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University Street Station-a Touch of High-Tech

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Downloadable station map [.PDF 857kb] with art locations noted.

University Street Station

Under Third Avenue between Union and Seneca streets, University Street Station is in the heart of Seattle's financial district-a neighborhood full of modernist architecture and high-tech designs. The station mirrors the neighborhood, using granite, stainless steel, and high-tech lighting.

Architect Mark Spitzer designed the station with lead artist Vicki Scuri. Together the two chose station colors, materials and fixtures to create wall and floor patterns. Linear stainless-steel lighting fixtures, glass railings and electronic artworks reinforce the "high-tech" nature of the station and surrounding neighborhood. Unlike Westlake Station, University Street Station has north and south end mezzanines rather than one full-length walkway.

The northern lights

lightsticks On the 14- by 65-foot granite end wall in the north station mezzanine are some of the most unusual and dynamic artworks in the tunnel. Embedded in the wall like glowing neon icicles are 24 "lightsticks" created by artist Bill Bell. Bell coined the term lightstick to describe his artwork crafted of light-emitting diodes and computer memory chips. The lightsticks blink randomly, creating a razzle-dazzle of light in motion. But there's more than meets the eye in the blinking lights. Bell drew on his physics background and years working in the aerospace industry to program the lights to create images that you can see only when your eyes move rapidly from side to side.

lightsticks One of the best ways to see the lightstick images is to stand in the center of the mezzanine facing the lightsticks. Then move your head from side to side. With patience, you'll begin to catch fleeting glimpses of trolleys, airplanes, coins, dollar signs and other images related to transportation and finance.

On the east side of the mezzanine is a stairway leading out of the Cobb Building Garage to University Street and Third Avenue. The quotation in the stair risers is from Seattle Tower architect A.H. Albertson, describing his creation on the other side of University Street. The other station entrances on the north mezzanine are in Benaroya Hall, home of the Seattle Symphony-and across Second Avenue from the Seattle Art Museum.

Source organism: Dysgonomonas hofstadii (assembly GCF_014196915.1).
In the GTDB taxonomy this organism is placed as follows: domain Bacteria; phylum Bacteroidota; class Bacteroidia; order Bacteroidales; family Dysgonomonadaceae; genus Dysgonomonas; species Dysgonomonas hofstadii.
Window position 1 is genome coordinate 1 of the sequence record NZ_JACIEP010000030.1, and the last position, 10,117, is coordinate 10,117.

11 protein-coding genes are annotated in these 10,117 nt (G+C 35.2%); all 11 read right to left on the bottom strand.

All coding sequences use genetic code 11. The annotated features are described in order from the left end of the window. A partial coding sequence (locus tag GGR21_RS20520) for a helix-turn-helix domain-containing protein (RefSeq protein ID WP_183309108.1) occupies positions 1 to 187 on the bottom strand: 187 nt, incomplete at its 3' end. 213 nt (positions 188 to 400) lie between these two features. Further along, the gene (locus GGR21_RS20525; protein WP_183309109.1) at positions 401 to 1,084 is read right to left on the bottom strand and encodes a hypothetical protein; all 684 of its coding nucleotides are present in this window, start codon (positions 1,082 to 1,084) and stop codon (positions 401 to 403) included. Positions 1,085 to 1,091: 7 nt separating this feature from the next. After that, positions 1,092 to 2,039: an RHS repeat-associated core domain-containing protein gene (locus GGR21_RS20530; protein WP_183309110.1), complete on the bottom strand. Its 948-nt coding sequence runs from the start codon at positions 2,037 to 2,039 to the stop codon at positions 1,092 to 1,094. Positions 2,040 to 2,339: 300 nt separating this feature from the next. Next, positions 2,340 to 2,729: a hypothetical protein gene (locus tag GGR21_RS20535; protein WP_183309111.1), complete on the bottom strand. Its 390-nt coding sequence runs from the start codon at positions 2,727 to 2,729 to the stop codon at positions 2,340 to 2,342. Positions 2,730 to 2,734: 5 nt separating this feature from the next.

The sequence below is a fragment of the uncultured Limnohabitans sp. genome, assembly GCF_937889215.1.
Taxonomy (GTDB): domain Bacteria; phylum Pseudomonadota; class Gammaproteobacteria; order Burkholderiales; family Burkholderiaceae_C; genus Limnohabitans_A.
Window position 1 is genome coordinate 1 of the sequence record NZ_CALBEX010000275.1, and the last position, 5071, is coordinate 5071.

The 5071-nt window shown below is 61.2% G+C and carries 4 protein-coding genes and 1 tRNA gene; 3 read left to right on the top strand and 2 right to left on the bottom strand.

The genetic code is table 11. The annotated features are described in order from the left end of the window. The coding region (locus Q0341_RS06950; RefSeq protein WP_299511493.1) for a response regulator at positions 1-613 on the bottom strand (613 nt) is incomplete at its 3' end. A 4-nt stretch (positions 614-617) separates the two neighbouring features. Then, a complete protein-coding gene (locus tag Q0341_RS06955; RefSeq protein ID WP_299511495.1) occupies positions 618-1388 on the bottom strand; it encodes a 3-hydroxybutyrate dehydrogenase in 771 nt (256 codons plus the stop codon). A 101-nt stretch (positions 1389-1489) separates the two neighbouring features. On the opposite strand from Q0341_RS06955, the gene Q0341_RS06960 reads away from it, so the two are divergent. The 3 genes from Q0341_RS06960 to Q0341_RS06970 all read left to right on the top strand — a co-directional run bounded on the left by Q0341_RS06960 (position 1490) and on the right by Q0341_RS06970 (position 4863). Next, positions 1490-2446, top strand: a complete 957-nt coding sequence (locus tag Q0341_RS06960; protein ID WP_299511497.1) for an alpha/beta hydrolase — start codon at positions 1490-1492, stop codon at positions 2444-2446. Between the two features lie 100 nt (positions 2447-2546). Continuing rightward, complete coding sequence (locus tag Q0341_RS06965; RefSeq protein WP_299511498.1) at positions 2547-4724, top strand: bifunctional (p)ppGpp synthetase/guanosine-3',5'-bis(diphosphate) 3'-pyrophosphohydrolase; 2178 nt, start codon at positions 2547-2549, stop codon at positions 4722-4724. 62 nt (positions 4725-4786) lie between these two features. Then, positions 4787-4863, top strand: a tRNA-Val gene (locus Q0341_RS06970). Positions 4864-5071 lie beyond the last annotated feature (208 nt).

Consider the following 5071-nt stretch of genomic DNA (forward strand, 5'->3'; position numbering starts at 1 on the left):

railing railing In the Second Avenue entrance to the station mezzanine below Benaroya Hall is artwork that's in tune with the sounds of music performed above. Commissioned by the Seattle Arts Commission and King County Metro, artist Erin Shie Palmer in 1998 created "Temple of Music." It includes bronze handrails etched with Braille text and voiceprints and ending in violin scrolls and microphones; a neon-lit curved ceiling; and wall tiles with sandblasted images that flow from pixilated patterns to an abstract musical score.

hallway to Beneroya Hall

'The Beltline'

Beltline Beltline Back in the station on the customer-loading platform, the walls contain patterns of white, black and red granite. Artist Vicki Scuri calls the design "The Beltline," mainly because it winds around the station waistline. The patterns highlight different features of the platform such as benches and information panels, and they create a pathway for people to follow. It you look closely at the walls, you'll discover a line of inlaid colored glass.

Also look at the benches along the wall. The dot-matrix pattern was created on Scuri's Apple computer and sandblasted into the steel benches. You'll find similar computer-generated etchings on the station's stainless-steel doors and pieces of granite on the walls.

dot-matrix pattern bench dot-matrix pattern door dot-matrix pattern

The southern lights

On the wall in the south station mezzanine, you'll discover more lightworks. Artist Robert Teeple created these lightworks using more than 10,800 light-emitting diodes-semiconductor material similar to that used in a digital clock. Teeple designed a series of eight electronic light boxes with animated light sculptures that show more than 100 faces, animals, machines and other objects. Two of the boxes include Spanish and English words that change constantly, forming different phrases.

more lightworks more lightworks

dot-matrix pattern bench dot-matrix pattern door dot-matrix pattern

Walk up the stairs in the southwest exit to the Washington Mutual Tower on Third at Seneca Street, and you'll discover the words of Flo Ware, humanitarian and black activist commenting on the "Poor People's Campaign."

pendulum clock Also, near the comer of Third and University on the west side of the street is a street clock designed by artist Heather Ramsay. The 14-foot pendulum clock is made of steel with a polished copper finish. The clock includes a small brass mouse running up the side, a reference to the "Hickory-Dickory Dock" nursery rhyme. It's the artist's way of reminding us of the time that has passed since childhood.


Downloadable station map [.PDF 857kb] with art locations noted.

Updated: Jan. 29, 2008